In November, a Blue Wave Is Unlikely. A Blue Ripple? Maybe.

By Rob Schwarzwalder Published on August 9, 2018

The tale of a wave, as told by three races:

Democrat Joel Ossoff ran for Congress last year against now-U.S. Rep. Karen Handel. He spent about $31.5 million. That’s about 4 times as much as Handel spent. Ossoff lost.

Handel got a nice boost from outside groups that ran ads supporting her ($18.2 million v. about $8 million for Ossoff). But the math stands: Ossoff still had Handel beat by about $40 million to $26 million.

Earlier this year in Pennsylvania, Democrat Conor Lamb defeated Republican Rick Saccone by two-tenths of one percent — in real terms, 627 votes. In this case, Lamb was outspent by Saccone by a margin of 2-1. He won and did so in a district that went for Donald Trump by nearly 20 points.

And yet: Take a glance at his website. Lamb emphasizes his service as a U.S. Marine. He lists seven priorities, not a one of them dealing with the inflammatory issues of the Left (abortion, “transgender rights,” redistributing income, etc.). In appearance, he is so clean-cut he makes Beaver Cleaver look like a hippie. He even admits that Obamacare has flaws.

It’s possible the GOP will lose a number of seats in Congress and state races in the fall. But will there be sweeping changes? I don’t buy it.

Finally, the election Tuesday in Ohio looks like it has come up for the Republican, Troy Balderson. As of this writing, it looks like he won by about 1,700 votes.

Donald Trump came in and seems to have pulled Balderson across the line. The candidates seem to have spent about the same amount, although outside spending is unclear.

And now, the question: This is a “wave?”

An Upcoming ‘Blue Wave?’

Yes, more than 40 state legislative seats have gone from the GOP to the Democrats since November 2016. But bear in mind that more than 900 went from Democratic to Republican during Barack Obama’s eight years in office. As CNN reports, “Republicans grew their numbers massively at the state legislative level during the Obama presidency,” which means “there is considerable fat to trim from Republican ranks before you come anywhere close to cutting to the bone.”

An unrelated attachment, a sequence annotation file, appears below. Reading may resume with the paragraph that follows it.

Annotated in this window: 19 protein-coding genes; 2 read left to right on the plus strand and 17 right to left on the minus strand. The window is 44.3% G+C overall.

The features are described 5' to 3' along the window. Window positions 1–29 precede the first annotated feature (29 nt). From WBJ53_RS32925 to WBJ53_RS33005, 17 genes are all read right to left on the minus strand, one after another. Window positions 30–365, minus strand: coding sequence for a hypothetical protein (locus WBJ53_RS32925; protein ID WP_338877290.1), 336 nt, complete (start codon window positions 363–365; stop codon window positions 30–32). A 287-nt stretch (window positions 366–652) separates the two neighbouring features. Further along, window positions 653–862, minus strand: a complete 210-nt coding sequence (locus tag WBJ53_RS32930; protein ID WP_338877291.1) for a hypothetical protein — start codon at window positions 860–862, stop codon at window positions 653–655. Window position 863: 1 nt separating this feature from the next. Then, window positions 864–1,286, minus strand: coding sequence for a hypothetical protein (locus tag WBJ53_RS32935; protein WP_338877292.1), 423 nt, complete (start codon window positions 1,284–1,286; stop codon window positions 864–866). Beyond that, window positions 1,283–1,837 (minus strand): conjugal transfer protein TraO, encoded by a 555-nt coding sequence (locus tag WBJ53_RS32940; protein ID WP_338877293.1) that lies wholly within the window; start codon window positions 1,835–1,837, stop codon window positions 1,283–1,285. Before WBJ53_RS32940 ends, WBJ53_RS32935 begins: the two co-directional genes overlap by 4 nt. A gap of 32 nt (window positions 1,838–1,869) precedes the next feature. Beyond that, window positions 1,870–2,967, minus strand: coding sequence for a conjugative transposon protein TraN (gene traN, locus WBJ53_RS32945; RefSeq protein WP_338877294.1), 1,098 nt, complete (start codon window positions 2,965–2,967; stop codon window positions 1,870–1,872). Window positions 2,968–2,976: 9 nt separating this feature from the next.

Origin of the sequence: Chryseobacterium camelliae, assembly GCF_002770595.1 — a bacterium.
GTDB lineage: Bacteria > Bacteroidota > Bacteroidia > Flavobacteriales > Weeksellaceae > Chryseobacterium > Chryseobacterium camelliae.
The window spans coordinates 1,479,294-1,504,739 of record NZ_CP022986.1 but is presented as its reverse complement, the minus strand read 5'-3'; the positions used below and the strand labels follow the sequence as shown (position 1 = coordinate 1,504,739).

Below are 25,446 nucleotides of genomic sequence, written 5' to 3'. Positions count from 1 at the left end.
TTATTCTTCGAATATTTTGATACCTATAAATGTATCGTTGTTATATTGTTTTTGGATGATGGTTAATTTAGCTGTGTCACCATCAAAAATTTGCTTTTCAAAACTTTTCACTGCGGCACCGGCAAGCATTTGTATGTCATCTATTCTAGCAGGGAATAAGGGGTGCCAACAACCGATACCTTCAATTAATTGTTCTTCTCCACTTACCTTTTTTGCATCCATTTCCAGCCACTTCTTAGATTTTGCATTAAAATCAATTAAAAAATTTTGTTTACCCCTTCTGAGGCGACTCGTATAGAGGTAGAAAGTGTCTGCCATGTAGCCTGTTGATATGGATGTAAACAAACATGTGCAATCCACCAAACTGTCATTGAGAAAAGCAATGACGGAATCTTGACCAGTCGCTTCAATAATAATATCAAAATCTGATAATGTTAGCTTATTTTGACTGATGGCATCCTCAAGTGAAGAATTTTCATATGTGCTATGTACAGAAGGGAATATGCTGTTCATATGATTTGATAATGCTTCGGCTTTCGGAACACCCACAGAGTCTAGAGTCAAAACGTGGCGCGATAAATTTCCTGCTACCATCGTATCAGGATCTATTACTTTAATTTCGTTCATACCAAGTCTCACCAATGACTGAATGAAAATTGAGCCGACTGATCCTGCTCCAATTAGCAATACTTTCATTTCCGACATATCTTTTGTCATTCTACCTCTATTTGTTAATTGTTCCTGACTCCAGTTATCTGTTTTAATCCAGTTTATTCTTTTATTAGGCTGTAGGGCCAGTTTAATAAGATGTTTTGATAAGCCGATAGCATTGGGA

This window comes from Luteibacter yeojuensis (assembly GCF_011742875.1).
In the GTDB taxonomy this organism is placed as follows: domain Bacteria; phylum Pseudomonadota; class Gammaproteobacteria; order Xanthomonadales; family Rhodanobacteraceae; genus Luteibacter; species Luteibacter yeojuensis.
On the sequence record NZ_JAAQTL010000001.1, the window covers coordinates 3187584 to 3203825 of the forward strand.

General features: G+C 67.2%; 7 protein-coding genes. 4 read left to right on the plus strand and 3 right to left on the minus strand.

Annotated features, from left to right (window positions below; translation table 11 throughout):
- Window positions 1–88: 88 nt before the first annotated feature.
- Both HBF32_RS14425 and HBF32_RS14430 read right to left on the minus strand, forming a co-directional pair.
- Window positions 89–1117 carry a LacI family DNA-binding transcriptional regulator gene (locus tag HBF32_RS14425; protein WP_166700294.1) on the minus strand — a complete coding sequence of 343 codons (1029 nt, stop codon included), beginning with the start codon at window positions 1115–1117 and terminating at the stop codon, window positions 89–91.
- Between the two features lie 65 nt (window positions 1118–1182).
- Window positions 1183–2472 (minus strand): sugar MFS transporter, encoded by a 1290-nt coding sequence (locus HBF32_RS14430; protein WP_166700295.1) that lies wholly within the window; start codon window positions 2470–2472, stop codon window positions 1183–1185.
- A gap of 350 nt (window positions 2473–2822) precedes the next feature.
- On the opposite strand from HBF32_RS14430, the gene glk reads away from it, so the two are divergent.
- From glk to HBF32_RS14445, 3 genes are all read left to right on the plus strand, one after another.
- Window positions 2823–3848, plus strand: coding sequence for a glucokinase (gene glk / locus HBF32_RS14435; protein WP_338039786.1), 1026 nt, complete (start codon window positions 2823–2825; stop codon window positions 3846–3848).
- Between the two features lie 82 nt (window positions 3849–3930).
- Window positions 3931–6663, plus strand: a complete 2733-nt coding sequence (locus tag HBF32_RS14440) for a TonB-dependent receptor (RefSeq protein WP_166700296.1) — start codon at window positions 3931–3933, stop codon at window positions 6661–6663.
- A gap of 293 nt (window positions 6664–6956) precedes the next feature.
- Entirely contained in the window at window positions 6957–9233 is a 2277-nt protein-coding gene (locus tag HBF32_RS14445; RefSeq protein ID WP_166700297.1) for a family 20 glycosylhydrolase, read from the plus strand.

I don’t want to whistle past a political graveyard. It’s possible the GOP will lose a number of seats in Congress and state races in the fall. But will there be the kind of sweeping changes we saw in 1994 or 2006? I don’t buy it.

I am by no means the ultimate authority on these things, but I’ve been involved in presidential, state-wide, and congressional races for more than 30 years. After a while, experience joins with instinct to give one a healthy sense of things. And, for me, that sense is anything but one of panic.

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In the seven “toss-up” upcoming U.S. Senate races, there are at least seven current Democratic seats at risk, some seriously. The GOP is almost in a lock to retain 46 of its current 51 seats, meaning the Democrats would have to win no less than five seats to recapture the upper chamber. This is tough sledding any time, but especially in mid-term elections, when public interest is much less acute than a presidential election year.

Moreover, there is a very strong possibility that Republicans might actually pick up seats in Florida, North Dakota, and Vice President Pence’s home state of Indiana.

As to the House, Republicans currently enjoy a 42-seat advantage over the Pelosi party. Could the GOP lose 25 seats and give the House to the Dems? It’s conceivable, but unlikely.

Why?

Good Signs for the GOP

The economy is booming. The President just held a White House summit with 20 corporate business leaders (oh — you read about that in the mainstream media, right?) about how to get more skilled workers.

Think about that for a second. America’s companies are trying to find enough people with the training they need to fill jobs. Is that a good problem to have, or what?

In this kind of environment, one in which employment is soaring and American economic dominance in the international marketplace is re-emerging, it will be hard for the Left to trot out its typical message of doom, gloom, division and demagoguery. Bernie Sanders is weeping somewhere.

Things can change very quickly in politics. But right now, there seems to be no gathering wave.

Most Americans are looking around and seeing prosperity. As ever in a fallen world, not everyone is prospering equally in every neighborhood in the country. But most Americans are doing well or at least doing better. In the words of that great philosopher Chico Marx, “Who are you going to believe? Me, or your own eyes?”

The looming Kavanaugh battle. It will be surprising if Democrats don’t overplay their hands, pummeling Kavanaugh to energize their very liberal base. But in doing so, they will arouse the ire of conservatives, who will again be reminded of why a Republican majority is needed. The Democrats will, I suspect, help with their own undoing.